What you need to know:
- Several mega power projects have been cancelled or shelved amid fears they would leave Kenya with excess power.
- Demand from domestic consumers is still low despite connections to power having grown fivefold in the past seven years to 5.8 million customers currently.
- Kenya’s maximum power demand will grow 72 per cent to 2,259 megawatts by 2020 from the current 1,620 megawatts, when projects such as the standard gauge railway start operating fully.
Government officials have recently been groping in the dark in their search for the right electricity supply mix to meet demand and trigger growth while avoiding excess power that could result in higher consumer bills.
Several mega power projects have been cancelled or shelved amid fears they would leave Kenya with excess power, a situation that could see consumers pay billions of shillings for electricity not used.
Energy experts reckon that the officials bit more than the economy could chew when they unveiled an ambitious plan to construct new power plants based on an ‘exaggerated’ demand growth.
Kenya had hoped to slash electricity costs by increasing supply from cheaper energy sources such as geothermal, wind, coal and natural gas power plant – which was dropped last year on lack of adequate demand.
“Of course they knew their estimations were highly exaggerated when they drafted the least cost power development plan (LCPDP) in 2011,” said Mr David Mwangi, an energy consultant.
He said economic activity, especially in the manufacturing sector, has been slow over the six-year period. This has failed to fire up demand for power while the option of exports to neighbouring economies has been impeded by the lack of or existence of low-capacity transmission lines.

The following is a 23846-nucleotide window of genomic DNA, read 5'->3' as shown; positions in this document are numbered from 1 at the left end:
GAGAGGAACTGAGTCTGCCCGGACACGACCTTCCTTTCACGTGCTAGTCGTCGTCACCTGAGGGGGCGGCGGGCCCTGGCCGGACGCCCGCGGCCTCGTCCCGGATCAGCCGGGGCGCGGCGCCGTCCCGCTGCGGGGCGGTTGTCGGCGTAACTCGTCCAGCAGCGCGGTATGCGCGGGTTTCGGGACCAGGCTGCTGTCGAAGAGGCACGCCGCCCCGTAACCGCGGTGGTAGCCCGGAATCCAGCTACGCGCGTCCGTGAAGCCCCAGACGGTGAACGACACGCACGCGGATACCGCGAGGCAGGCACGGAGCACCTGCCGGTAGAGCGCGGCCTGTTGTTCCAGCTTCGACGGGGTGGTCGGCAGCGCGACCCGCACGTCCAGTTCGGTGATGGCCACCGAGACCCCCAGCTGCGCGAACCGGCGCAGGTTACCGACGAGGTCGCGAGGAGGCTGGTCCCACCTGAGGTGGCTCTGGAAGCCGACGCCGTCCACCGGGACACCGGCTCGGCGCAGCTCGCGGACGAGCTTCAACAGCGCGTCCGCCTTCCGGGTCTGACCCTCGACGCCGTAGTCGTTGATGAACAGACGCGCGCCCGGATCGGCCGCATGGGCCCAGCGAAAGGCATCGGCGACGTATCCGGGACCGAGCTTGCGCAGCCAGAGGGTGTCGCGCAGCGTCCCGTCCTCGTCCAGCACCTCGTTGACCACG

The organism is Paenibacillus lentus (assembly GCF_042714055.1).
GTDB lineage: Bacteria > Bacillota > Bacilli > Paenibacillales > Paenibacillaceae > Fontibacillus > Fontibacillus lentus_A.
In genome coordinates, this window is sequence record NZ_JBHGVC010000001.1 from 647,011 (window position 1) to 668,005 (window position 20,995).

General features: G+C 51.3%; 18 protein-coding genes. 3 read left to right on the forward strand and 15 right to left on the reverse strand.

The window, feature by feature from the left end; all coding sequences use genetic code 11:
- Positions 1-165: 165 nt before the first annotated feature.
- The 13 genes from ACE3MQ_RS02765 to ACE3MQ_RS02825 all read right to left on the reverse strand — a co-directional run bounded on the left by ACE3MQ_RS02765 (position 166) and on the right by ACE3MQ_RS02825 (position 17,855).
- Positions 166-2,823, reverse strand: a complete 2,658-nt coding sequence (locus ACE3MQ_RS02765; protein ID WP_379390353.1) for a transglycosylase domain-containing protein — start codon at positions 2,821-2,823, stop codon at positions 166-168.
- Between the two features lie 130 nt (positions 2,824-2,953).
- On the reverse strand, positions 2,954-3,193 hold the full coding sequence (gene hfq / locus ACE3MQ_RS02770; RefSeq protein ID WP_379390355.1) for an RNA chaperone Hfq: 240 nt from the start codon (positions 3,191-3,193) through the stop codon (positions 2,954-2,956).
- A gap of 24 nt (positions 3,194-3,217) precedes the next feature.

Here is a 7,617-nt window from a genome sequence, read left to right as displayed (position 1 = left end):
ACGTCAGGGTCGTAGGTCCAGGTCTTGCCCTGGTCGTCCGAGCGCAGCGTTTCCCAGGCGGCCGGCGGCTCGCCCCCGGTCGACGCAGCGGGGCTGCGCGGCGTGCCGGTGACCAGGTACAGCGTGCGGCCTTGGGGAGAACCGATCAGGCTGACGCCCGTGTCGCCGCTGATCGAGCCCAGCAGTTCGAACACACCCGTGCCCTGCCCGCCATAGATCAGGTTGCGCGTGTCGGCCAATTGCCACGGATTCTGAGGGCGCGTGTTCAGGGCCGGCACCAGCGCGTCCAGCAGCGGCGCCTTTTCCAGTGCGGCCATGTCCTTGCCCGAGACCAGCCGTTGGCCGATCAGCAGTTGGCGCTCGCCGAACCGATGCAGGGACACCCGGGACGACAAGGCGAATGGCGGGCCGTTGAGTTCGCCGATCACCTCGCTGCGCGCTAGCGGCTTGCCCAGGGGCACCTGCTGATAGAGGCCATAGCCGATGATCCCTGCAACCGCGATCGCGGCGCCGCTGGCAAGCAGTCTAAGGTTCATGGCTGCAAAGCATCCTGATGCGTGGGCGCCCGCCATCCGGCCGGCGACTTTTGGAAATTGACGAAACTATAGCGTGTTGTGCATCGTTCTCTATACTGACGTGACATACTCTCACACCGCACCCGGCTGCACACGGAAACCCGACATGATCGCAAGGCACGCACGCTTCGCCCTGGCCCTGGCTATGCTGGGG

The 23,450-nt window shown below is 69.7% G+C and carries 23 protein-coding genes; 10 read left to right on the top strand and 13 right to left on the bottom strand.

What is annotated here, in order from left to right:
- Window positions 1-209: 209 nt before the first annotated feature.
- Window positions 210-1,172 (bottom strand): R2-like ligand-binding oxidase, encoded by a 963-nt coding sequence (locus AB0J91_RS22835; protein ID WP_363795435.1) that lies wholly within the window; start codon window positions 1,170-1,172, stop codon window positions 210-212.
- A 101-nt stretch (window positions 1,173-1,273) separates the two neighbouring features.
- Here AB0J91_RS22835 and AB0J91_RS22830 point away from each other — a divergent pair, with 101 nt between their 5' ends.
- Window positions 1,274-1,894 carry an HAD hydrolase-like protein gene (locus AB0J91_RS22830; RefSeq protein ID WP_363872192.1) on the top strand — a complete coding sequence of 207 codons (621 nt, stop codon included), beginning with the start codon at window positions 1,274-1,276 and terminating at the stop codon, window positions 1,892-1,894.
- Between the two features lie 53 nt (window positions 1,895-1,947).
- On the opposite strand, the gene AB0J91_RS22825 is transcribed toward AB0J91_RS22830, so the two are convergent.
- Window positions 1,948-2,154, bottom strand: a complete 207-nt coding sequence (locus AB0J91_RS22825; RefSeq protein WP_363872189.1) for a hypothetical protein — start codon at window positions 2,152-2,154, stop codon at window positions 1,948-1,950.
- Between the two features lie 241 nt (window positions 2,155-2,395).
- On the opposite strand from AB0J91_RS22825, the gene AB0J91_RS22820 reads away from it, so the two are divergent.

It is perhaps for this reason that the Energy ministry recently commissioned a study by a German consultancy Lahmeyer International to assess the economy’s power needs in coming years.
The consultant, which audited manufacturers and other large power users, submitted the report last October to serve as the power sector roadmap.
The study casts the spotlight on just how far-off-the mark the government was when it came up with the economy’s growth projections for electricity demand.
The consultant reckons that Kenya’s maximum power demand will grow 72 per cent to 2,259 megawatts by 2020 from the current 1,620 megawatts, when projects such as the standard gauge railway start operating fully.
Government estimates, on the other hand, indicate that the peak demand will jump threefold to 4,755 megawatts in the three-year period, which is double that of the consultant.
Such growth would require the country to have a total power capacity of 6,495 megawatts or nearly three times more than the current capacity, leaving a reserve margin of 36 per cent to serve as contingency energy.
The ministry expects geothermal power to grow threefold to 1,728 megawatts in the next three years, hydropower (1,039 megawatts), wind (735 megawatts) and 969 megawatts from diesel generators.
Imports, largely hydropower from Ethiopia, would comprise 1,000 megawatts while coal will take up 620 megawatts according to the plan.
The cheaper power sources will serve as base load to meet the country’s minimum demand at any given time, pushing out expensive thermal sources in the reserve margin.